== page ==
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Invasion Mechanisms in Angiogenesis and Cancer team (IMAC)

Published on 31 January 2019



Team leader

Isabelle Vilgrain
Phone: 04 38 78 92 72
Fax: 04 38 78 49 64


Address

Laboratoire Biologie du Cancer et de l'Infection
CEA-Grenoble
17 avenue des Martyrs
38 054 Grenoble cedex 9
France


Members of the team



Nadia Alfaidy, Inserm researcher
Laurence Bouillet, PU-PH Grenoble University Hospital
Sophie Brouillet, HU assistant-Grenoble University
Olivier Chabre, PU-PH Grenoble University
Nadia Cherradi, Inserm researcher
Claude Cochet, Inserm researcher
Josiane Denis, Research engineer
Odile Filhol-Cochet, Inserm researcher
Laurent Guyon, CEA researcher
Pascale Hoffmann, PU-PH Grenoble University
Rémy Jardiller, PhD student
Déborah Reynaud, PhD student
Aude Salomon, Inserm assistant engineer
Frédéric Sergent, Technicien CEA
Isabelle Vilgrain, CNRS researcher


Introduction
Cell invasion is a regulated process that is physiologically active during embryonic morphogenesis, pregnancy, and wound healing. During cancer progression, deregulated cell invasion processes contribute to many steps of the metastatic dissemination, including cellular escape from primary tumors, intravasation into the blood and lymphatic vascular compartments and metastatic seeding in distant tissues. During this metastatic process, tumor cells undergo an epithelial-to-mesenchymal transition (EMT), a process whereby epithelial cells acquire a phenotype characterized by loss of cell–cell junctions as well as the gain of invasive and migratory properties and the expression of mesenchymal markers. Simultaneously, the endothelium is also altered as local loss of its adherens junctions allows metastatic tumor cells to enter and exit the vascular network at proximity and distance of the primary tumor, respectively. These processes are triggered by microenvironmental factors such as pro-inflammatory cytokines secreted by locally activated stromal cells, hypoxia, extracellular matrix components, and involve several signaling pathways controlled by protein kinases and microRNAs.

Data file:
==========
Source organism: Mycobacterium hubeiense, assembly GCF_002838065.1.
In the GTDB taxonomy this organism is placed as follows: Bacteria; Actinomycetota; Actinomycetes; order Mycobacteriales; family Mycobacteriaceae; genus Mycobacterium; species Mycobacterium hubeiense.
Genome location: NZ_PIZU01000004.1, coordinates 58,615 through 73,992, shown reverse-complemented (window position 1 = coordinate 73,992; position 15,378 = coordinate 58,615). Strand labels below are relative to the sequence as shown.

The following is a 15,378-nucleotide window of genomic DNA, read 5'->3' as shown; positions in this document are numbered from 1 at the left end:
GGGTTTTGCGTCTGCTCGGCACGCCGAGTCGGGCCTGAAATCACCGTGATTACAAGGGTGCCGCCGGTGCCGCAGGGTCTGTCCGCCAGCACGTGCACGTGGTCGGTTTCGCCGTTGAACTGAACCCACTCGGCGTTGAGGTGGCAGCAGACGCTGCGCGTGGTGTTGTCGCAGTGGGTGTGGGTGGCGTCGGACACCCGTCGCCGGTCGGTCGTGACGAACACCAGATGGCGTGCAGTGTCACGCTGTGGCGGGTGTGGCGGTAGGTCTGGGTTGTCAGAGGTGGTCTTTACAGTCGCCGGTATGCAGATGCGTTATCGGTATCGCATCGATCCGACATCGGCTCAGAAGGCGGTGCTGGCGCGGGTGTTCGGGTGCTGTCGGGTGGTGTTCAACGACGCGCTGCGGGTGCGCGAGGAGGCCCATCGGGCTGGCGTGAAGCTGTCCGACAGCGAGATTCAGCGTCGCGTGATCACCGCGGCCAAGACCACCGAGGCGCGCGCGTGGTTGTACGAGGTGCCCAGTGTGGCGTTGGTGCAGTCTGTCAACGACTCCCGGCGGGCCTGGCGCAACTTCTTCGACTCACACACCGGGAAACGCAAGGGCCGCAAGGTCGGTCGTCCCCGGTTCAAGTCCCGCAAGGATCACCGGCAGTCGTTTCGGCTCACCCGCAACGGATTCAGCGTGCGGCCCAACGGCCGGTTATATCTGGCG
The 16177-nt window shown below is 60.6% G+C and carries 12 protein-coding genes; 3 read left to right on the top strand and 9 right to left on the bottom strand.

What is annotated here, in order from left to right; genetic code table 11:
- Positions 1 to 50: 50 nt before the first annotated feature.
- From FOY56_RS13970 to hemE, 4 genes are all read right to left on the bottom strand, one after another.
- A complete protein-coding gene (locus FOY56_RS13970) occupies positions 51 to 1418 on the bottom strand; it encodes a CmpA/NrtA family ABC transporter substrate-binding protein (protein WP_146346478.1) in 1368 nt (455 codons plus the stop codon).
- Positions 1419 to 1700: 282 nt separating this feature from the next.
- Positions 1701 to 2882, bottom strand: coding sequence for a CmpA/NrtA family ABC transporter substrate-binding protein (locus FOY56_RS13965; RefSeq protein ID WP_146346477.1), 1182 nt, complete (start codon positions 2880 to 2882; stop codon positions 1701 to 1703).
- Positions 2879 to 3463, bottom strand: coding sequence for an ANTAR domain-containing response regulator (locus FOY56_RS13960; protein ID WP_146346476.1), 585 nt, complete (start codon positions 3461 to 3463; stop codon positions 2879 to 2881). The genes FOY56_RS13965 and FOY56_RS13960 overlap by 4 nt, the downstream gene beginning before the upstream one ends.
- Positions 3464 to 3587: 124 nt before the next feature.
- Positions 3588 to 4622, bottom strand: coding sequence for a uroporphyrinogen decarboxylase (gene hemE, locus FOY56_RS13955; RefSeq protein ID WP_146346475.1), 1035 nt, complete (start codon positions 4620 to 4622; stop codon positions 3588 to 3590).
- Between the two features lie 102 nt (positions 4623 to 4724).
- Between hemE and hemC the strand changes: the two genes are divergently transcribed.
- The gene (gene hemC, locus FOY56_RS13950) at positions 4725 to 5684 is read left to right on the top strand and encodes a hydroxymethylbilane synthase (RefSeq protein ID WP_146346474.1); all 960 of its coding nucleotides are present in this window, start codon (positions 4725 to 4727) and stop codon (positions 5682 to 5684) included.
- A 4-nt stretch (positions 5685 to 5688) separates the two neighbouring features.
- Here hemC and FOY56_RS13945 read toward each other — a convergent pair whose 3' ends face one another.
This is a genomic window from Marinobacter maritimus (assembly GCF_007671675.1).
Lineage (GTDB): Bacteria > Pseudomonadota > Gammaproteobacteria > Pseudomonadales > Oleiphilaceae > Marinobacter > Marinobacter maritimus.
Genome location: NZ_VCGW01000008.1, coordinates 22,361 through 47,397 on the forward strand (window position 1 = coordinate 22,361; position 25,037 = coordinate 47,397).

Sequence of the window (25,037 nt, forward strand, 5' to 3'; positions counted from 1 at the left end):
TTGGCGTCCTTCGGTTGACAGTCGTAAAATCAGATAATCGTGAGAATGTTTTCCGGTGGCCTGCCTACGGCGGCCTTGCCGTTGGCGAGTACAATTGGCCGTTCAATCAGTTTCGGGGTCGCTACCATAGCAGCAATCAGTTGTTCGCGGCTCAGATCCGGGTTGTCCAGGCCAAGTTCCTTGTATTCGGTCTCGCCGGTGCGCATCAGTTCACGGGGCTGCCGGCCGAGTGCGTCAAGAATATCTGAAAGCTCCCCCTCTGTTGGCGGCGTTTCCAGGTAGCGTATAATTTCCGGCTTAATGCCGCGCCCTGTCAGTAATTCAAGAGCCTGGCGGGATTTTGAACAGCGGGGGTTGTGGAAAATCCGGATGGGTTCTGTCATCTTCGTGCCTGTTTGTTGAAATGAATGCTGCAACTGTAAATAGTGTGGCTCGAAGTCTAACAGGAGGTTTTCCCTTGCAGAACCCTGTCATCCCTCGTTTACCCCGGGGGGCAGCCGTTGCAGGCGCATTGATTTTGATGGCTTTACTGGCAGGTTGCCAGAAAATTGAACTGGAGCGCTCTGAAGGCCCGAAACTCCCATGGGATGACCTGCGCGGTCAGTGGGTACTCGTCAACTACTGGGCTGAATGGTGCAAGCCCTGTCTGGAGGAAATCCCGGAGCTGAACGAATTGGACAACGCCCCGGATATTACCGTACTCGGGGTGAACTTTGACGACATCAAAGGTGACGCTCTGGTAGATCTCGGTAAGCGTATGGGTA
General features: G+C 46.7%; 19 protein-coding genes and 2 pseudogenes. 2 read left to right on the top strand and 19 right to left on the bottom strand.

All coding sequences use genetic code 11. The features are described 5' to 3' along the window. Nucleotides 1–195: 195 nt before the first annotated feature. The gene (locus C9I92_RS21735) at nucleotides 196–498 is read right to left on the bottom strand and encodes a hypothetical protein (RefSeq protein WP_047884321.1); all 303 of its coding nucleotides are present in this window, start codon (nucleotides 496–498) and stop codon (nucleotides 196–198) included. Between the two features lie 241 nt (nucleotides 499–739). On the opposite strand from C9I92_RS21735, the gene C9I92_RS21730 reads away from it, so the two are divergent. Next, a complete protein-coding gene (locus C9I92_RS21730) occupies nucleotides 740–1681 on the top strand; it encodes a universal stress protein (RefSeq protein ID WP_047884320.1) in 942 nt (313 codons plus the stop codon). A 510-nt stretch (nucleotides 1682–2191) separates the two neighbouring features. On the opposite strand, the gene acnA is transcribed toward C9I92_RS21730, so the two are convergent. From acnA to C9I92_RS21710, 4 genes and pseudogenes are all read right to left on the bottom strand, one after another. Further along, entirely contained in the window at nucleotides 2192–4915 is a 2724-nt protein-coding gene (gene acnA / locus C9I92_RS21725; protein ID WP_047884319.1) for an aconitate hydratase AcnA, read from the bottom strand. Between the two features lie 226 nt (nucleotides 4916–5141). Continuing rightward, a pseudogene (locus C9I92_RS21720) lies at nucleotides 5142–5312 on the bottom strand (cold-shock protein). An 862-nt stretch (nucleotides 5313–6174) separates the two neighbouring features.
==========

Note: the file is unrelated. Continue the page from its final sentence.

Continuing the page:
Main objectives
Since our previous studies have identified crucial functions for EG-VEGF, microRNA, CK2, and VE-cadherin in cell invasion process, the main objectives of our project are to pursue the characterization of the molecular and cellular mechanisms activated by these factors under both physiological and pathological conditions and to integrate these observations into a unifying model. As cell invasion relies on the interactions between several cell types, paracrine regulations and cross-talks between signaling pathways will be examined in physiological (human placentation) and pathological contexts (cancer, angiogenesis). EMT and tumor vascularization being targets of major importance in tumors, we will focus our research on these two processes. The emerging technology of heterotypic 3D cell cultures will be developed for these cell signaling studies and for anti-metastatic drug screening. Furthermore, analysis of the potential interest of the aforementioned signaling components as diagnostic and prognostic biomarkers for clinical applications will be investigated in collaboration with the clinicians of the group.